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Conservative Group Opposes Tuscaloosa County Bills

By Brandon Moseley
Alabama Political Reporter

On Wednesday, May 6, the West Alabama Republican Assembly issued a press release objecting to two pieces of local legislation.

Tuscaloosa government officials have asked their legislature to make a sales tax increase, on a tax which was supposed to expire, a permanent tax on the people.

Alabama Assembly President Joshua Wyatt objects and wrote:

“In short, the temporary sales tax is to be made permanent because when is a temporary tax ever good enough? Why have a temporary tax voted on by the people when you can get the elected officials to bypass the people and make a permanent tax? Initially I thought that the schools must be hard up for money and need this permanent tax hike, but upon examination of the financial numbers the schools appear to be well funded and have funds for their proposed projects. They may not have it all upfront, but the temporary sales tax was passed initially so that the entities could prioritize a list of projects and work towards that end. But now it’s been decided that we need to make this tax permanent because the hard working taxpayers aren’t paying enough. On top of that it will be made permanent without one single guideline or requirement. Not one stipulation or approved plan. We are giving the ‘powers that be’ a blank check. Spend it how you like it boys and we the lowly working class stiffs will keep working to give you more. Oh yeah, I forgot the best part. You and I don’t even get a vote on the matter. It was introduced in Montgomery where we now know that common sense has become as rare and elusive as spotting Big Foot knitting a sweater. Thank you West Alabama Delegation. Hey, I’m fair and I’m friendly. If you want to renew the temporary sales tax again for another 10 years put it up for a vote by the people. Don’t sneak it through in Montgomery where we don’t have a chance to vote on it.”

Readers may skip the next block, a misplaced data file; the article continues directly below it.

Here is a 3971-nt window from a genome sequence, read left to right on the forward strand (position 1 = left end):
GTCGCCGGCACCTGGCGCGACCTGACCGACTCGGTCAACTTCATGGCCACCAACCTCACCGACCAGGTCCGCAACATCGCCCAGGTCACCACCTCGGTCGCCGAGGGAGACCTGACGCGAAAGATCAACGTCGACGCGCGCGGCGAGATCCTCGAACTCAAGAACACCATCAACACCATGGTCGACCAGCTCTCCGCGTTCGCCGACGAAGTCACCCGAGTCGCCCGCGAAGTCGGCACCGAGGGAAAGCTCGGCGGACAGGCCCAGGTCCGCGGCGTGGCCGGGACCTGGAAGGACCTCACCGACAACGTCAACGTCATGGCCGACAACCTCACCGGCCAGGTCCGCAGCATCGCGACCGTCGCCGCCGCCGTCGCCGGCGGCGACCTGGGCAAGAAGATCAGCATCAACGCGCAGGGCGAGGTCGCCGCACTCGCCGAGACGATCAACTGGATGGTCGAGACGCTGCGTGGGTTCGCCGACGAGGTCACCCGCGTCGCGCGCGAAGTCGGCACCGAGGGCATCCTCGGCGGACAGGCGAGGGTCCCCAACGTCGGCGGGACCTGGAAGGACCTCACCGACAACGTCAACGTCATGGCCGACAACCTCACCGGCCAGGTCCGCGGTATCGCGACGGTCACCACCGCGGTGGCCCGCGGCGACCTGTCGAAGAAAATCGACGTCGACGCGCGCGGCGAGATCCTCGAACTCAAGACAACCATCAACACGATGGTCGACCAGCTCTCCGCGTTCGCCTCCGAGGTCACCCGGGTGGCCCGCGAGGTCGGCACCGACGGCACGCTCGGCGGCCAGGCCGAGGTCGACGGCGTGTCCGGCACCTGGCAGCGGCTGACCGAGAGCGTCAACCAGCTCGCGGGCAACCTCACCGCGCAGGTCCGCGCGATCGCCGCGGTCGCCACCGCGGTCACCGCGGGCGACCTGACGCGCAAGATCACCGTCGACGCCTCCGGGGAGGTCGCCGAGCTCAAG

According to a press release announcing the controversial plan:

“Presently, both school systems receive a share of the temporary sales tax that was enacted in 2001 by the Tuscaloosa County Commission. Of that temporary one-cent sales tax, 85 percent must be spent on capital needs. In addition to the benefit of having long term stability in funding, the proposed legislation provides school systems discretion for operational and capital investments. The legislative delegation has worked with both Boards of Education, and in particular, their chairmen in crafting this landmark legislation that meets their needs now and into the future.”

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Tuscaloosa County Legislative Delegation Chairman Representative Bill Poole (R) stated, “Our community has a long and storied history of working together, especially when the stakes are high. I am extremely proud of the collaborative effort that has led to this proposal.  We have a unique window of opportunity to address our schools and infrastructure. I am proud that we are working to seize it. This proposed legislation reflects the work of so many across a broad spectrum. By passing this legislation, we can elevate Tuscaloosa County significantly without raising taxes.”